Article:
Although conversational systems broadened the accessibility of computers, they still fell far short of the goal of making computers accessible to a large segment of the populace. As conversational interaction grew from slow (10 or 30 character per second) terminals, the appearance of fast alphanumeric terminals (1000 characters per second and up) made it possible to present large amounts of information to the user almost instantaneously. This allowed the computer to present the user with a ``menu'' of choices, from which selections could be made simply by pressing one or two keys.
Menu command selection, coupled with data entry modeled on filling in a form, rapidly became the standard for application systems intended to be operated by non-computer-specialists. Hundreds of thousands of people spend their entire working day operating systems of this design, although people who have studied how users actually learn and use these systems, in applications ranging from credit card transaction entry to targeting tactical nuclear weapons, often find that users see them in a very different way than the designers intended--frequently moving from menu to menu by rote learning of keystroke sequences, leaving the carefully-crafted menus unread.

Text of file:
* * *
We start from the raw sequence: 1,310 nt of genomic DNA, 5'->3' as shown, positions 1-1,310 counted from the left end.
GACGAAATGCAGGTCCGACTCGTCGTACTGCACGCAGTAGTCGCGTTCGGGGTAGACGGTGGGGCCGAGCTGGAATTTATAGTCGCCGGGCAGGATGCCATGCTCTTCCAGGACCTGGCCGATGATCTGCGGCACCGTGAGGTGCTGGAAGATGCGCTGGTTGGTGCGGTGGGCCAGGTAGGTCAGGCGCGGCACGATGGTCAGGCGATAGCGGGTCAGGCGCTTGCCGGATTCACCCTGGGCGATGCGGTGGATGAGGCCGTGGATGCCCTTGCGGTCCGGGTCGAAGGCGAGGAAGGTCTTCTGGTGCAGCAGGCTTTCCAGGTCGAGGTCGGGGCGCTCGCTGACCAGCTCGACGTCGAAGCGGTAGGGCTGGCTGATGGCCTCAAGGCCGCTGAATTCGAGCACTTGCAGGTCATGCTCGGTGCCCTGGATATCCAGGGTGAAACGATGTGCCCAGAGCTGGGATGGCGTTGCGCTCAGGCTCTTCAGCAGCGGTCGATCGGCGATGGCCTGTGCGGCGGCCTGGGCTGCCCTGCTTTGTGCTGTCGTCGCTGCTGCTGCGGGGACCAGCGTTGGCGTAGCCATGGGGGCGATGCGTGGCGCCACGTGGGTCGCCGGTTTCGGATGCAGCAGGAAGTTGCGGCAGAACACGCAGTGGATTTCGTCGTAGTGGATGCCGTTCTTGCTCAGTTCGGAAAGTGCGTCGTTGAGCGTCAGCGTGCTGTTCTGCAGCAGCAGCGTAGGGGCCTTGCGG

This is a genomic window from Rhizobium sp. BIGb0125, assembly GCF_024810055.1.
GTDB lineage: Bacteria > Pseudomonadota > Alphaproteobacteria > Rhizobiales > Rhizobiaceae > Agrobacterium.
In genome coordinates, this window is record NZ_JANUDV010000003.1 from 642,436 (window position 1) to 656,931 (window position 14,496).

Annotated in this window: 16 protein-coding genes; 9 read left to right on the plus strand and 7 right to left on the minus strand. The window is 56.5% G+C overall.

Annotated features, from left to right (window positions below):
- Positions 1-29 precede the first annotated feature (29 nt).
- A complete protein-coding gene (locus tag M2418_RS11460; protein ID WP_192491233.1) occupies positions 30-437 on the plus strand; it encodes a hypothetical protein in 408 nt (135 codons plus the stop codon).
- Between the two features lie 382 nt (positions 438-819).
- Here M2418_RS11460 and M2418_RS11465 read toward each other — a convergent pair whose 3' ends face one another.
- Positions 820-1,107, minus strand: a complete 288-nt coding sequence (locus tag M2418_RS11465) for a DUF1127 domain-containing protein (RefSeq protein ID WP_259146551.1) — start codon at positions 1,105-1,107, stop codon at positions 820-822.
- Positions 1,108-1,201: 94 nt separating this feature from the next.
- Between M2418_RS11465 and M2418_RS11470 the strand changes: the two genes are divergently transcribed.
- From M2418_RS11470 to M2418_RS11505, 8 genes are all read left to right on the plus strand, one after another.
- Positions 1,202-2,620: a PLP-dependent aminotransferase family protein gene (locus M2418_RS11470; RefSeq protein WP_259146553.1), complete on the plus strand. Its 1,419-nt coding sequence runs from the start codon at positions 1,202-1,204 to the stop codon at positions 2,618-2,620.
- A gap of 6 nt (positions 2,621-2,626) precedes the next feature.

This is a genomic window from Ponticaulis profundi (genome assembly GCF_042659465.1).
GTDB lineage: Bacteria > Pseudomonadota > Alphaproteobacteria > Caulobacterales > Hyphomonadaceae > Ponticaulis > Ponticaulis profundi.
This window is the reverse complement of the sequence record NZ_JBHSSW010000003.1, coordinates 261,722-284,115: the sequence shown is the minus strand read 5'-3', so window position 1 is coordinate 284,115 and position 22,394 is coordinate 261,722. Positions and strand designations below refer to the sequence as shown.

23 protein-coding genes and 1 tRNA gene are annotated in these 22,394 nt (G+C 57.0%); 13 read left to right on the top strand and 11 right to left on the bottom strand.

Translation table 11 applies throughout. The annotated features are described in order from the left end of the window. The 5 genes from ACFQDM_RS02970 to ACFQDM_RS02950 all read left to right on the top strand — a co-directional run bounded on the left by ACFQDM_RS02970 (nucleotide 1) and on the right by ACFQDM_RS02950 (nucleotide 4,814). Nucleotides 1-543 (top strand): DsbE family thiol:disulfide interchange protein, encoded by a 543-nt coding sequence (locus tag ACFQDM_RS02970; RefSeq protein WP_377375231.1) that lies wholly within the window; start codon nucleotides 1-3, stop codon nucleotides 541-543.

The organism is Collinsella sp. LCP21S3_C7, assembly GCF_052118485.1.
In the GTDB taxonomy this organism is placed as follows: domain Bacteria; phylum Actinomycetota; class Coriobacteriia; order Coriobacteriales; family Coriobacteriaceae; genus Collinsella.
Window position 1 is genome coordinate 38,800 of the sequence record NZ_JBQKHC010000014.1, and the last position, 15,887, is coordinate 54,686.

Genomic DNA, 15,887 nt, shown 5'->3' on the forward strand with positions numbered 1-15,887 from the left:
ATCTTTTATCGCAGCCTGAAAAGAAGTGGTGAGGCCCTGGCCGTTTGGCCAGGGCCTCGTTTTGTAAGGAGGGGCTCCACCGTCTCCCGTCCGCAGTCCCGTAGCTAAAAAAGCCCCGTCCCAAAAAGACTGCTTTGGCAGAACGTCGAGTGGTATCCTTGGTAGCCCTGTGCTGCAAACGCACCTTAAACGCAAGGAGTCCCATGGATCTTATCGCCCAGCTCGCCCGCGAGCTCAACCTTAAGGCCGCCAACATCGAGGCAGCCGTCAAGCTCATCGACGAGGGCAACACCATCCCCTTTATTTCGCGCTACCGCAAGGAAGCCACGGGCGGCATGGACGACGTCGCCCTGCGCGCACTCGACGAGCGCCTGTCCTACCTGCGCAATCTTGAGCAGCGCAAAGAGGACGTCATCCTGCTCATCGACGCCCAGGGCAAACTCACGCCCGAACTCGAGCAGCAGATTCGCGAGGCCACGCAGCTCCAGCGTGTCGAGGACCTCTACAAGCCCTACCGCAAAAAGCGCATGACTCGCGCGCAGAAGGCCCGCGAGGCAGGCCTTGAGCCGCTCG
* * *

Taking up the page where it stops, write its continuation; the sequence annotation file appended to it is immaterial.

Many attempts have been made to expand menu-driven systems into a general method of operation. Much of the Macintosh interaction model is actually fourth generation operation. Selecting commands from menus (whether presented directly to a user or pulled down from the top of the screen) and selecting options and setting program parameters by entering them in a form called a ``dialogue box'' is pure fourth generation design. The major point of departure from classic fourth generation structure in the Macintosh menu system is its attempt to place the user in direct command rather than treat the user as a peripheral who directs the computer as so many menu driven application systems do.
Editor: John Walker